How to make HR functions more fun, more effective

Published: April 29, 2019 3:01:24 AM

Create a game that has all the situations the employee would face in her role.

HR management, Gamifying HR management, Recruitment, Performance management, Learning and development, jobsManagers to HR professionals are looking to outsource ‘dealing with people’ issues.

Lakshmi Murthy

HR has evolved from mere time office function to occupying a seat on the board. But this function seems to be losing its charm. People operations are becoming a monotonous task, to say it in context—robotic. AI is being leveraged for as sensitive a role as employee engagement. Managers to HR professionals are looking to outsource ‘dealing with people’ issues. People management cannot be outsourced; it is an integral part of work and relationship at workplace. One can relate to people only when people processes are not a pain. One has fun when it is game, an expectation to win, a chance to give a fair try, maybe, and there is no fear—a fear of failure or ridicule! So, how does one make HR fun?

Recruitment: Resumes no longer give a correct understanding of employee skill, so interviews are conducted. But in spite of experimentation with all types of interview processes, there are wrong hires and mismatch in fitment. One way to identify the skills is to get the employee do the job in a non-risk area. Create a game that has all the situations the employee would face in her role. Every right move should move the candidate to the next complex level. This will get as near a response as possible to the real-life situation.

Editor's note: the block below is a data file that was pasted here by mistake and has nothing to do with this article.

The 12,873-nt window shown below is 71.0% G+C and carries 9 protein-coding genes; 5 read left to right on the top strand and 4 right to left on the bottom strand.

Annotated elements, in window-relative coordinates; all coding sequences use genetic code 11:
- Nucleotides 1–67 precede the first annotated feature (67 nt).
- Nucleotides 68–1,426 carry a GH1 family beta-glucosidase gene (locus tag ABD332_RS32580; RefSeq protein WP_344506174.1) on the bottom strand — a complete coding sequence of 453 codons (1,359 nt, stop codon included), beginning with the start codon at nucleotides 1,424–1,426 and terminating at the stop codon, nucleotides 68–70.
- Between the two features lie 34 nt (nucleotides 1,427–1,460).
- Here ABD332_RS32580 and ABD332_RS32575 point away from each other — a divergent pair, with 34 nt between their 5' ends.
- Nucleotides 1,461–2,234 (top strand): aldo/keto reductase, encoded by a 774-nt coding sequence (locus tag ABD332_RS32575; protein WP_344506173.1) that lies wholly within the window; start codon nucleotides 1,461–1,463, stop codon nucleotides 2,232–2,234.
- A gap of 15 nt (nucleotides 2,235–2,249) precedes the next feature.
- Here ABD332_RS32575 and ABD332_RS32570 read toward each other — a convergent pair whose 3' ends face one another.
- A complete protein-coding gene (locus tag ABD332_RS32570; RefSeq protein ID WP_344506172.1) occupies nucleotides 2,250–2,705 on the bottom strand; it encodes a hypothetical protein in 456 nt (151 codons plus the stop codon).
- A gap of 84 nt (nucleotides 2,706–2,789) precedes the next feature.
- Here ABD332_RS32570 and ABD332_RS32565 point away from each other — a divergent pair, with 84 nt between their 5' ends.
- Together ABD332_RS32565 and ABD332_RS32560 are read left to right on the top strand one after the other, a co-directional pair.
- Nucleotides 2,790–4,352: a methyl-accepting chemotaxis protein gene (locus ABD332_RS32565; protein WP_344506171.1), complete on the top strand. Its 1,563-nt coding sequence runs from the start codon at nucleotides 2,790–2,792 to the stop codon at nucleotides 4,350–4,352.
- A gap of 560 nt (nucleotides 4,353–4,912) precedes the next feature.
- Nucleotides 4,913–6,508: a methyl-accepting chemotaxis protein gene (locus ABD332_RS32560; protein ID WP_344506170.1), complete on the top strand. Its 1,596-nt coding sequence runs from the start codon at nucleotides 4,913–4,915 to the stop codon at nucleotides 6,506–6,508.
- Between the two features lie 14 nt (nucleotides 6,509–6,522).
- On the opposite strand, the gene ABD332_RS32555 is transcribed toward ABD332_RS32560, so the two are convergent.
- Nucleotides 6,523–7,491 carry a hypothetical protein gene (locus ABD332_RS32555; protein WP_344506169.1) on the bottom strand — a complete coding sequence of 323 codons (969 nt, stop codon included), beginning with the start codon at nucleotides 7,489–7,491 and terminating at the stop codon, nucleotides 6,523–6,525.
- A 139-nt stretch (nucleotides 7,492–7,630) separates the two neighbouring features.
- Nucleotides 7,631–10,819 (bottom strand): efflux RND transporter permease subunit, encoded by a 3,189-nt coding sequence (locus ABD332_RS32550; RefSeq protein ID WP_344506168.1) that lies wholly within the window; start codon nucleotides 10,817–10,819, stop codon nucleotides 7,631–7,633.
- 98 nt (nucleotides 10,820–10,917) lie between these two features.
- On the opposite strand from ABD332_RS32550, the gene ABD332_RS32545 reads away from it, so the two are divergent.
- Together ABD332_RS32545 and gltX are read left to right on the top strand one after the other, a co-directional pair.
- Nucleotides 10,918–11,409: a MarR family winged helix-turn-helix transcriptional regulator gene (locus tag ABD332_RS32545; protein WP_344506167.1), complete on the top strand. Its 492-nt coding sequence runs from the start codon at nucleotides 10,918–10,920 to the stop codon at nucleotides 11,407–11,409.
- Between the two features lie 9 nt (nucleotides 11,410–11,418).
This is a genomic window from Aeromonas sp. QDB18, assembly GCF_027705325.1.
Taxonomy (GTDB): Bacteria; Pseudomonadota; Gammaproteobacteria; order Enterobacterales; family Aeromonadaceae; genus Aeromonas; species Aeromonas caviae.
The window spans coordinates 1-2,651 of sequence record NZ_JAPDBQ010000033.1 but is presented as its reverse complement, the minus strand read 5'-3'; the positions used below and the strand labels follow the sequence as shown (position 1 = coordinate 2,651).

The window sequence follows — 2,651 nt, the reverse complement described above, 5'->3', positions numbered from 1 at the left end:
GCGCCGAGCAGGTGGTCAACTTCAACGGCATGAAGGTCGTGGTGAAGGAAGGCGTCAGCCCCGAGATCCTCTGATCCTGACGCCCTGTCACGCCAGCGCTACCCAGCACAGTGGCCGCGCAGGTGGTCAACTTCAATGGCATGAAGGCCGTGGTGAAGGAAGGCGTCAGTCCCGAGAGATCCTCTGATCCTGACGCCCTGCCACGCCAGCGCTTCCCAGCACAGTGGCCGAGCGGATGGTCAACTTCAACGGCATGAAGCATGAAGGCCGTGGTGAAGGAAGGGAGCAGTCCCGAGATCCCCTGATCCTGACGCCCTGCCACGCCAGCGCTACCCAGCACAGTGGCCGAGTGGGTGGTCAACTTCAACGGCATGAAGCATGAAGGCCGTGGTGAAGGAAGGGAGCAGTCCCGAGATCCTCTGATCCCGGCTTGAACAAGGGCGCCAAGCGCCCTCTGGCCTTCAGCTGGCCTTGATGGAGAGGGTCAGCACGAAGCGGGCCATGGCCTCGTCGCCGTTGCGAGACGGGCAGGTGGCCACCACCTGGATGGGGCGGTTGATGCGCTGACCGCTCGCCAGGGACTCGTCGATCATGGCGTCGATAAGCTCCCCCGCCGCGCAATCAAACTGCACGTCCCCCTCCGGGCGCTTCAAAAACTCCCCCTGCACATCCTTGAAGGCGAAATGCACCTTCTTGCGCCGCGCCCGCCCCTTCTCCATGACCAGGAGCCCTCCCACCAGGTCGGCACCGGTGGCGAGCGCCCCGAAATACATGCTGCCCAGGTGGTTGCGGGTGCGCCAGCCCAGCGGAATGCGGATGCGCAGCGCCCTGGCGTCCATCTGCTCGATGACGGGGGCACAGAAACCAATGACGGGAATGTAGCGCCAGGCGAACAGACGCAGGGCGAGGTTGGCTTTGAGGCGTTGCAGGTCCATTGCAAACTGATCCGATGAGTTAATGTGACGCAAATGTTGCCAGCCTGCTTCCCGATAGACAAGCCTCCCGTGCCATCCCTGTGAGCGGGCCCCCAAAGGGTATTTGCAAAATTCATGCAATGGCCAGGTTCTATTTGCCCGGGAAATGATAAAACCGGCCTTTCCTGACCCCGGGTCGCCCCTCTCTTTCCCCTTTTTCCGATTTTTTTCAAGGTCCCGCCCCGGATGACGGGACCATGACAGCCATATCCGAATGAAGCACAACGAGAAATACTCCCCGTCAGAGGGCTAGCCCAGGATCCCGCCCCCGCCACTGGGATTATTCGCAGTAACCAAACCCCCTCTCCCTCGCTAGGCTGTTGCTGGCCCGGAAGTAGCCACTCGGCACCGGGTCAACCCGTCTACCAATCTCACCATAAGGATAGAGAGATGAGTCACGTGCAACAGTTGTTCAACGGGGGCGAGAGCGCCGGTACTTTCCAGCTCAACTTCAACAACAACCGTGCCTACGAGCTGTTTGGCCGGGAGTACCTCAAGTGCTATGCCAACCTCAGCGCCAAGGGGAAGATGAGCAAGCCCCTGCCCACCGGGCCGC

Performance management: Organisations are moving away from the traditional yearend appraisal system, and rightly so; the attempt is to move towards event-based feedback and performance planning through the year. This is where gamification can help—a system to record and track daily task that rolls into KRAs for the period and then a rating, rewards and feedback based on the achievement. These can be cascaded as organisational goals, team challenges and individual milestones. This will remove the burden of “doing appraisal” at the yearend.

Learning and development: Self-learning is the order of the day. Learning can be in small modules, and as the employee makes progress in a particular skill, there could be an upgrade to the next level of skills. The modules can be calibrated in a manner that team skills are matched and balanced. These can be triggered at the time of promotions.

The author is CPO, ITM Group of Institutions

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